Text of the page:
I believe he celebrated Mass in the same way: with his attention on What was happening, not on his performance. His homilies were mere reiterations of the Gospel reading. This irritated many parishioners, who wanted to be entertained, enlightened, or affected by words. Their opinion of his homilies was never very relevant to him, though I’m sure he was aware of their disappointment.
I used to write homilies and commentaries but I gave it up. It was too easy to lapse into sentiment or hypocrisy, and too difficult to be relevant for English-speakers who might be Canadian, Australian, American, anyone anywhere who spoke English. One becomes generic by necessity. It is easy to understand Father’s indifference to those who wanted to hear stirring or consoling preaching every Sunday. I think he just gave it up.
He was “giving it up” made manifest. I think now I learned some of the roots of my contemplative life from him. Without ever having a conversation on the subject—for, as a writer, I know what I think he might have also known, perhaps without thinking about it: Truth transcends words. It’s way too big to fit into the small human invention of language, or even into our ideas about it. We gain awareness of it as we permit it, without resistance, access into the cracks and crevices of our constructed brittle and fragile lives, our mortality. And with the grace of our faith, we discern that we win by surrender, by letting go of our bonds so that they don’t become our bondage. And know, with Hopkins, the futility of our leafmeal language.
R.I.P., Father Marv.
I have nothing but the deepest respect and admiration, not to say effusive enthusiasm, for the work of Cluny Media, a publishing house which is bringing some of the neglected classics of the Catholic Revival back into print. The series of Cluny Classics has resurrected the Chestertonian genius of Myles Connolly, bringing three of his novels, including the delightful Mr. Blue, back into print. And now, hot off the press, are new editions of François Mauriac’s The Lamb and a selection of short stories by Nathaniel Hawthorne, which includes the masterful “Dr. Heidegger’s Experiment”. As if these were not enough feathers for one publishing house to be wearing in its cap, I am also overjoyed to see the reissuing of two works on Catholic aesthetics by those giants of neo-Thomism, Jacques Maritain and Etienne Gilson. The former’s Creative Intuition in Art and Poetry delineates the abstract principles at the heart of poiesis whereas the latter’s Choir of Muses discuss the artist’s relationship with the Muse, including insightful chapters on Petrarch, Baudelaire and Wagner.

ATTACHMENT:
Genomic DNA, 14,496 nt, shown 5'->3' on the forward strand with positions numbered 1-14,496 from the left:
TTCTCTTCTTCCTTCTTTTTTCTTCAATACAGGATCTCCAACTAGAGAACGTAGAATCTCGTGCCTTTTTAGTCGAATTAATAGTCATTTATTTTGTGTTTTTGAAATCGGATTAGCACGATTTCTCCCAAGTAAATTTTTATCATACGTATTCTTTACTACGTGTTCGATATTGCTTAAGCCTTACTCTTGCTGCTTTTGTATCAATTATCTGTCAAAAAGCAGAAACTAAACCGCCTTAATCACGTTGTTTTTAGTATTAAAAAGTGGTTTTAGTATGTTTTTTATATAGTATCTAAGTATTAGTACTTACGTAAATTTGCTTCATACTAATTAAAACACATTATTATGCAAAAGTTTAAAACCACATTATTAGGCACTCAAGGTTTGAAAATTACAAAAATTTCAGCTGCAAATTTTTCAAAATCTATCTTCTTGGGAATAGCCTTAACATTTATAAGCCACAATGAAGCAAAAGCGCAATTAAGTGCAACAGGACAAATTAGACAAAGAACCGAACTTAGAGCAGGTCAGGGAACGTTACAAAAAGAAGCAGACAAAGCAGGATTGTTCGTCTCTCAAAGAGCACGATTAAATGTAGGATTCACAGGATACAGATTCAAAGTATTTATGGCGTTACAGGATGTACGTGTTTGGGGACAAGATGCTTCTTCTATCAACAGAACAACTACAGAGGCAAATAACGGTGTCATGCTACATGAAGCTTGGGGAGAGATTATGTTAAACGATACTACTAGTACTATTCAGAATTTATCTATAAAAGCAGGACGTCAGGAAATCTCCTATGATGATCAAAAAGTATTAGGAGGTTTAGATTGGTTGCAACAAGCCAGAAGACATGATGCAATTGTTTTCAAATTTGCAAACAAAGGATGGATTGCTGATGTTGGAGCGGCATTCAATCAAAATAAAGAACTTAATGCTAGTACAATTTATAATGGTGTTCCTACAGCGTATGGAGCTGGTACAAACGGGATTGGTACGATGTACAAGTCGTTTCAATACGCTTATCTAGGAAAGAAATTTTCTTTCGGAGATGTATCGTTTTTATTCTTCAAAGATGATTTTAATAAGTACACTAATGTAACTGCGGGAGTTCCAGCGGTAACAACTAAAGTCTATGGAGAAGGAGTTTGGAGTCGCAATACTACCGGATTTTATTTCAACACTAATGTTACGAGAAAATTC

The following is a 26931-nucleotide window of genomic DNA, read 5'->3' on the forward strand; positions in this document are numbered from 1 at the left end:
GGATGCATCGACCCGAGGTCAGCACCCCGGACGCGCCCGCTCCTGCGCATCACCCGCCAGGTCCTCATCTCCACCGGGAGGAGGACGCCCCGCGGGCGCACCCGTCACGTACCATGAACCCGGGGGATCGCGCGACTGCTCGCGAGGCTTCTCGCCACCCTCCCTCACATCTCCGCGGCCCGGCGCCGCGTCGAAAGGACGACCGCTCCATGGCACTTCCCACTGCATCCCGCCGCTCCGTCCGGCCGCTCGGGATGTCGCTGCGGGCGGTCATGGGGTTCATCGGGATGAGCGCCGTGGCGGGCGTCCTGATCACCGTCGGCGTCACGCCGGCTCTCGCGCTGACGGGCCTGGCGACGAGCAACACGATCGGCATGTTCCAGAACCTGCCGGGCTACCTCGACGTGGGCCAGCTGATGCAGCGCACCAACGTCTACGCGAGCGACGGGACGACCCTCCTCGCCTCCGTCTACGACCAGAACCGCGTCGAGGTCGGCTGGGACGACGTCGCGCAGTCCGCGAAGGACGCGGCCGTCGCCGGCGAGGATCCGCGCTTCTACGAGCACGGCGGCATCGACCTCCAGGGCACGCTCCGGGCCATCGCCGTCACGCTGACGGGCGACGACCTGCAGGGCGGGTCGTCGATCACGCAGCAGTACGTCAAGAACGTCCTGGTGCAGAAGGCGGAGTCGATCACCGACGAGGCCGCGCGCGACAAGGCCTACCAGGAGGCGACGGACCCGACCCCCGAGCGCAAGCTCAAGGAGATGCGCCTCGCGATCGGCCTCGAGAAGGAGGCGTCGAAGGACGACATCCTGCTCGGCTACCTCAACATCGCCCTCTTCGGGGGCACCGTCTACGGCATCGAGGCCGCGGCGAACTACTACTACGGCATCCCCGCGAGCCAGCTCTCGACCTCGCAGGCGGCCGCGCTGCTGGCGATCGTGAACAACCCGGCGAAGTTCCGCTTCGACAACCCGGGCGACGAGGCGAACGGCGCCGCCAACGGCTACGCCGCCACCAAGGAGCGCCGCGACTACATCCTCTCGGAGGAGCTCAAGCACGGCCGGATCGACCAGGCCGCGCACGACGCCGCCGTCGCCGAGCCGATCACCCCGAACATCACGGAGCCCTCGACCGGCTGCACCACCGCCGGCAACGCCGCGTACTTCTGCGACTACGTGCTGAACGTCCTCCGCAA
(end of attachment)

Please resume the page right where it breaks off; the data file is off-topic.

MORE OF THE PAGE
Those interested in the Catholic cultural revival, or those as passionate as I am about its revitalization in the twenty-first century, should buy and read these books. Not only will they be enriched by the experience but they will be supporting the work of this finest and most important of contemporary publishers.
In my latest podcast for Faith & Culture I discuss the art of storytelling with Paul McCusker’s whose award-winning audio dramas have revitalised Christian drama.
What’s the unmentionable truth about Oscar Wilde that many of his admirers want to keep hidden in the closet? The answer is given in my latest article for the Imaginative Conservative:
I’ve just read my wife’s whimsical account of the experience of reading the work of the Catholic convert novelist and Nobel Prize winner, Sigrid Undset. Finding it lighthearted and enlightening in equal measure, I thought I’d share it:
Faith & Culture has just published my musings on the claim by H. G. Wells and President Wilson that World War One would be “the war to end war”:
A couple of weeks ago I gave a talk at Southern Wesleyan University, at the invitation of the Carolina Institute for Faith and Culture, on the Divine Presence in the good, the true and the beautiful. The video of the talk can be viewed here: